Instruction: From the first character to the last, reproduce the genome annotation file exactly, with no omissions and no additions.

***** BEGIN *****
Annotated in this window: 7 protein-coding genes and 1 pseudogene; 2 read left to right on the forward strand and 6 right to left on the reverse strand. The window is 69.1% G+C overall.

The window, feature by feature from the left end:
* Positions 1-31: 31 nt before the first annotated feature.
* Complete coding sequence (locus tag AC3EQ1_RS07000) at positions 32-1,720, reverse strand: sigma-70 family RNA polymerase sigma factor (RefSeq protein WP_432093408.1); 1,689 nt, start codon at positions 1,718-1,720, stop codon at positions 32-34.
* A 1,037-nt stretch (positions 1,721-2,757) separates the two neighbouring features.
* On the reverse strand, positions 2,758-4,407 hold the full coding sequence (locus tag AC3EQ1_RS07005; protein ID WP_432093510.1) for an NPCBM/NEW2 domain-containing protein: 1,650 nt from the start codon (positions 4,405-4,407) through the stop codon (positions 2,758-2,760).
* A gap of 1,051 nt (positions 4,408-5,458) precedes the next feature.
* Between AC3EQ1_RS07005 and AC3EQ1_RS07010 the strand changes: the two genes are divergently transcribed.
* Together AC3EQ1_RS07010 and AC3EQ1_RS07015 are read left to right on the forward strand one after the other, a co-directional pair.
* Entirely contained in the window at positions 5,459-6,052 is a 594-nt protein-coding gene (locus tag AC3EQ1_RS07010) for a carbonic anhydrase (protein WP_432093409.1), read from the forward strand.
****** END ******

Annotated in this window: 7 protein-coding genes and 1 pseudogene; 2 read left to right on the forward strand and 6 right to left on the reverse strand. The window is 69.1% G+C overall.

The window, feature by feature from the left end:
* Positions 1-31: 31 nt before the first annotated feature.
* Complete coding sequence (locus tag AC3EQ1_RS07000) at positions 32-1,720, reverse strand: sigma-70 family RNA polymerase sigma factor (RefSeq protein WP_432093408.1); 1,689 nt, start codon at positions 1,718-1,720, stop codon at positions 32-34.
* A 1,037-nt stretch (positions 1,721-2,757) separates the two neighbouring features.
* On the reverse strand, positions 2,758-4,407 hold the full coding sequence (locus tag AC3EQ1_RS07005; protein ID WP_432093510.1) for an NPCBM/NEW2 domain-containing protein: 1,650 nt from the start codon (positions 4,405-4,407) through the stop codon (positions 2,758-2,760).
* A gap of 1,051 nt (positions 4,408-5,458) precedes the next feature.
* Between AC3EQ1_RS07005 and AC3EQ1_RS07010 the strand changes: the two genes are divergently transcribed.
* Together AC3EQ1_RS07010 and AC3EQ1_RS07015 are read left to right on the forward strand one after the other, a co-directional pair.
* Entirely contained in the window at positions 5,459-6,052 is a 594-nt protein-coding gene (locus tag AC3EQ1_RS07010) for a carbonic anhydrase (protein WP_432093409.1), read from the forward strand.